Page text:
Compared to Padre Padrone, Night of the Shooting Stars is a brilliant follow up. The movie actually tells a beautifully crafted story will real characters, instead of the half-baked cartoon ones of Padre Padrone. The movie is filled with little moments of brilliant beauty. One highlight is the chaotic shootout in a wheat field, where the wheat field turns into a gorgeous maze of death. While characters die in this movie, nothing is as mean spirited and ugly as Padre Padrone.
Cast wise Night is a highly well-acted movie, with Omero Antonutti standing out as a wiser older man, who finally admits his love to an old flame. Like the first movie, this movie uses narration in a wild way, but here its better suited. The narration shows of dark humor and clever insights to some of the characters. The little girl’s commentary and desire for more violence is funny yet scary, and pays off during a fever dream involving gladiators. Another funny moment is when the little girls do finally run into the US soldiers, once meeting them the GI’s make a balloon for them out of a condom. The movie also has some top notch cinematography and truly stunning visuals. The only downside the movie’s middle slows to a complete stop and has trouble finding its footing again.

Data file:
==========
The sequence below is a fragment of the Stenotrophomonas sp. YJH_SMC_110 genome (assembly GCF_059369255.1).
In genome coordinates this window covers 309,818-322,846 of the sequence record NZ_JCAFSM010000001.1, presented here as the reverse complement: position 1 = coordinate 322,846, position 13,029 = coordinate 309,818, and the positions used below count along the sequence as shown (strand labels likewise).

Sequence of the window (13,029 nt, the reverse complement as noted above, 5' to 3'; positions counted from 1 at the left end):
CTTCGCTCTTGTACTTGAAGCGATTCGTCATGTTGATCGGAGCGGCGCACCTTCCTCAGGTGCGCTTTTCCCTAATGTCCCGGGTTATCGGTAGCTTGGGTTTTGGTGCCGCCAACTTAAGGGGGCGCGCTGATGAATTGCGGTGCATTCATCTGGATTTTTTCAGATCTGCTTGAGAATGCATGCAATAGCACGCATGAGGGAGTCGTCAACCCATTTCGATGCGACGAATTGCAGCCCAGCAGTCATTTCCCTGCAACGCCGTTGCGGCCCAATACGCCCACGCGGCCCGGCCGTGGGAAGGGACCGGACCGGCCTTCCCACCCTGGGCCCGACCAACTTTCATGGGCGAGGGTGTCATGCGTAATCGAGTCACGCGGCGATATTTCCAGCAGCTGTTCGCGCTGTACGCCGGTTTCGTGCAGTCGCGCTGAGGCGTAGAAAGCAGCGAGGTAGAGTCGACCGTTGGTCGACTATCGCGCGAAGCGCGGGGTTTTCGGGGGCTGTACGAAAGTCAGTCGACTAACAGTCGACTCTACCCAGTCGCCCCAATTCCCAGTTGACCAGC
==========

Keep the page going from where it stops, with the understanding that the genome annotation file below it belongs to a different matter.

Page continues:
The third film in set is Kaos (1984), an Anthology with 5 stories about the human condition. The first Story “The Other Son” is about a mother who still loves her first two sons, who live in America, more than her third for some mysterious reason. The second story, “Moon sickness” is a bizarre story of a man who thinks he is cursed like a werewolf. The third story, “The Jar” is a nice comedic break, about a large jar made for olive oil that is broken. When the man who fixes it gets stuck in it, the owner of the jar refuses to release him. The fourth story, “Requiem” is the tragic story of a dying ma trying to get permission to be buried in the land of a baron. The last story, “Conversing with Mother”, is about an older man who returns home to make peace with the spirit of his dead mother.